Helping the extreme poor
Reduced Inequalities ▼Africa
It’s a simple idea: giving money directly, no strings attached, to the poorest of the poor in the world via a mobile payment platform. This is what GiveDirectly does: cash transfer programmes in Kenya, Uganda, Rwanda, the DRC, Liberia and Malawi that enable donors to send money directly to families living in extreme poverty. The money sent is unconditional, empowering families to prioritise funds as they see fit.
Unconditional (no strings attached) direct cash transfers are among the most well-researched and proven approaches to reducing poverty and improving lives. The evidence is overwhelming: unconditional cash transfers deliver a range of positive impacts, from increased income to improved school attendance, improved health and nutrition and reductions in gender-based violence – reflecting the freedom of choice that they give to recipients. Cash transfers do not trigger negative behaviours such as dependency, drinking or smoking and do not encourage people to work less; evidence shows the opposite effects.
Why you should donate
Since launching operations in 2011, GiveDirectly has delivered direct, unconditional cash transfers to more than 125,000 of the world’s poorest and most vulnerable households, directly impacting >500,000 people and empowering them to pursue their own aspirations (see GDLive). To maximise the impact of each dollar they receive, GiveDirectly has built an extremely efficient and scalable model, with a high degree of administrative efficiency. The simplicity of their approach allows to scale quickly, even in the most challenging settings. For seven years running, GiveWell has listed GiveDirectly as a top recommended charity for its strong track record and processes; documented success and stand out transparency (see here for their evaluation)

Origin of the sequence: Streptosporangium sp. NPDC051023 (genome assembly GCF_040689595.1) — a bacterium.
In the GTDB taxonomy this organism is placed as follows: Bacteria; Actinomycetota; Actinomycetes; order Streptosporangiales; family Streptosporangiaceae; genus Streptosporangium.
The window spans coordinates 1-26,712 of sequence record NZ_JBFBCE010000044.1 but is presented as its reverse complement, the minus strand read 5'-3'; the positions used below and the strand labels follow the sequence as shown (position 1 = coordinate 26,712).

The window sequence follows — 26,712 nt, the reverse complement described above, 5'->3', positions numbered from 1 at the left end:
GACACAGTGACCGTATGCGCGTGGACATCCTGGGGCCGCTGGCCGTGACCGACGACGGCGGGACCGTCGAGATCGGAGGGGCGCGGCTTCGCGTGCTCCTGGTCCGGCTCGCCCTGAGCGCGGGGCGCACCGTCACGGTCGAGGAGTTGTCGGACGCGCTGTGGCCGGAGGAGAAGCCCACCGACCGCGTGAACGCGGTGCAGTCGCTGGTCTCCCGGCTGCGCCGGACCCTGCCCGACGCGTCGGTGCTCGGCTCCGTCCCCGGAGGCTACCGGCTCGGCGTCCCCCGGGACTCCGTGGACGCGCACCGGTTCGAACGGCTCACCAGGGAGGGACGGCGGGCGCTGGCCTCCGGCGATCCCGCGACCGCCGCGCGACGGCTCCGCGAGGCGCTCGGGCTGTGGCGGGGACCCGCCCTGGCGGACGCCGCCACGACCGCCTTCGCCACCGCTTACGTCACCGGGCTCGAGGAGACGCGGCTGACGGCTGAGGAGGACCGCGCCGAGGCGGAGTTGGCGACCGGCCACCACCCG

An American diplomat, Isobel served as the U.S. Representative to the United Nations under the Obama administration and led US efforts to reform the UN’s budget increasing transparency and accountability. She is the author and co-author of several books and a Senior Fellow for U.S. Foreign Relations.
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